If you're running Windows 7 on a laptop or Desktop, should you be concerned? No
If you're running Windows 7 on a mission-critical machine that Windows 10 won't run, should you be concerned? Eh, not really..
Millions of machines around the world are still running Windows XP. These machines are very expensive and run fine on XP. Many of these are in the medical imaging field or manufacturing. Replacing these machines before their end-of-life cycle is not cost efficient for hospitals, and sometimes not at all possible in manufacturing. Your last Ultrasound or MRI was probably run on a Windows XP machine.
Windows 7 was a big step in the functioning of Windows. Many programs that ran fine in XP would not run in 7. Likewise, many programs that run in 7 will not run in 10. So why not be like the hospitals and stick with what works?
Frankly, it makes sense to just keep using 7. Windows 7 was the last "offline Windows OS." Windows 10 is slowly migrating to being a full online Software as a Service system. It's a hybrid now, with login using an online account and Office being run from Microsoft servers.
In a few years, Windows 7 will be viewed as the last operating system to empower people to be creative and do what they wanted with their computers. Windows 10 is slowly removing power from the user over the PC, locking out files and processes in the name of security. And while this does improve security, it also decreases functionality. It won't be long before Windows is as limited as Android, your programs have to come through their Store, and Microsoft collects your data to sell, like Google and others.
So why stick with Windows 7? If it does what you need, keep it and don't waste the time upgrading and the hassle of figuring out why it doesn't work after every Windows 10 update.
SO, here's the caveats.... You need to do a few things to make sure Windows 7 keeps working. First, BACK IT UP! Not using Windows Backup, but a 3rd party backup program like Macrium Reflect Free or Paragon Backup Free. If your system gets corrupted, you'll need an image to restore it from. Using the Windows Backup, it won't backup your activation and you'll need to activate it again. But this hasn't been possible for a while now since Microsoft turned off their activation servers for 7. So use a backup program that will image the drive used-bit by used-bit and when you restore the image, Windows 7 should be activated.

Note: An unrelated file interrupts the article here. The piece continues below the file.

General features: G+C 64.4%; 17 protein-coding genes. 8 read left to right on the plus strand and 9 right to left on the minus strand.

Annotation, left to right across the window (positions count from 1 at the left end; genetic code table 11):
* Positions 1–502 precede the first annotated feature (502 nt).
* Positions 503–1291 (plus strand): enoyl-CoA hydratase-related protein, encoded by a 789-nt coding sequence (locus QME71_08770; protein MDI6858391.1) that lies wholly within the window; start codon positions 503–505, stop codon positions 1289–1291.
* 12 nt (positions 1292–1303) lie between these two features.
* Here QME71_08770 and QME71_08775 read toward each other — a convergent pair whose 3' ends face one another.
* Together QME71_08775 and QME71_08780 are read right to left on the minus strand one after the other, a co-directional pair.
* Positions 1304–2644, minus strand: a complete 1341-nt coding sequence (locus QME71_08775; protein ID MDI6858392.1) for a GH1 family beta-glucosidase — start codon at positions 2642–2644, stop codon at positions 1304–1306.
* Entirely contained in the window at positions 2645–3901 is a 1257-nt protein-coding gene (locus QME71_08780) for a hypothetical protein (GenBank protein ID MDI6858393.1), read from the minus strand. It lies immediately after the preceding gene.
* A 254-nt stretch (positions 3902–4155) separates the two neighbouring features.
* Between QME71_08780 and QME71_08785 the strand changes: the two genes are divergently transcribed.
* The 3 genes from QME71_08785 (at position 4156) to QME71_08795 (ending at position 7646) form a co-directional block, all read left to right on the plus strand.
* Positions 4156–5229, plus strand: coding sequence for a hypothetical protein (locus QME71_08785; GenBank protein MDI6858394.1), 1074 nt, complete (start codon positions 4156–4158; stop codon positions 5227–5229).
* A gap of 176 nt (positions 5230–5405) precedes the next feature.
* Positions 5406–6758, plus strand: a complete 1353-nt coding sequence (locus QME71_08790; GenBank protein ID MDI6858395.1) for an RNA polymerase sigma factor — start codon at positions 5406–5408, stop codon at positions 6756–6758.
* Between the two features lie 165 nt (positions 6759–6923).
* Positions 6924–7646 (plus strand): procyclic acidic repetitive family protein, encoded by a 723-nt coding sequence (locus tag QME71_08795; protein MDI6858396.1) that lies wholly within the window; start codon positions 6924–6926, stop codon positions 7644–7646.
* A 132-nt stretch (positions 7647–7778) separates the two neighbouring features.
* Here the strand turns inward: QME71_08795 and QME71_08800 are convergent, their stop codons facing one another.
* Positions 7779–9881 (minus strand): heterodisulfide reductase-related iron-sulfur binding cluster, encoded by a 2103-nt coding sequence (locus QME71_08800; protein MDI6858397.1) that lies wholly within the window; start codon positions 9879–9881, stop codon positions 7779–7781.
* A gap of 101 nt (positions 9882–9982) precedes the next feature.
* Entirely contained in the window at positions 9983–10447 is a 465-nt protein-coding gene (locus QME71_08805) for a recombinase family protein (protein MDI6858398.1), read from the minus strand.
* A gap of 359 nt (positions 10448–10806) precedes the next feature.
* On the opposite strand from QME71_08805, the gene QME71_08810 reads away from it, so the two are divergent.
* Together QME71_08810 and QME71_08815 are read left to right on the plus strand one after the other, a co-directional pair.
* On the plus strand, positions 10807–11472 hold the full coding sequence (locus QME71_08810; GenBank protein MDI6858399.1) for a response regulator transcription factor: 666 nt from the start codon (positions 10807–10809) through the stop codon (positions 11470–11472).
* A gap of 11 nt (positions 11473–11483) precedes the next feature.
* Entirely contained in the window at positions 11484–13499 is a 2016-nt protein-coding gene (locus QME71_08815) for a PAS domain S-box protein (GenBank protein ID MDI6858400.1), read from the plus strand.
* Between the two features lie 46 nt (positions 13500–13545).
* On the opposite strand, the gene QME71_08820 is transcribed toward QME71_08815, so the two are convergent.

Also, use the backup program to create a bootable DVD so you can restore the backup if something happens to your hard drive or system files. Most backup programs come with the utilities to create a bootable DVD/USB which is what you'll need if your 7 won't boot.
Anyway, with activators around that still work for Windows 7, this will be your only way to get it activated before long and you'll have to disable the antivirus to download it and install it. After using it, turn the antivirus back on and do a thorough scan of the system to make sure you weren't compromised. Do a boot sector scan also.
That's the next issue, keep your antivirus up to date. Stop using Windows Defender or Security Essentials and switch to Avast. Their free version does great and will help protect you from all the vulnerabilities everyone will be crying about and using as reasons you should ditch Windows 7. Keep Avast up to date and you'll be fine. Use the Avast Safe Browser if you want extra protections for that precious 7.
Anyway, whether you need to stay with Windows 7 because you have mission-critical non-10 compatible software on your system, or you just don't want to fool with fixing Windows 10 whenever the update crashes your machine, Windows 7 will last long into the future and function just fine.
Of course you could always switch to Ubuntu or Linux Mint and not fool with the Microsoft hassles at all. A vast majority of power-users will be doing this in the future as they see Windows removing functionality with each new Feature Update. Many Linux distros function just as well as Windows 7 and easier than Windows 10. They are a viable Windows replacement. Check out https://www.distrowatch.org/ and find a favorite Linux flavor! (Test the Linux distros on a USB before installing over Windows, lots of help for this on Google)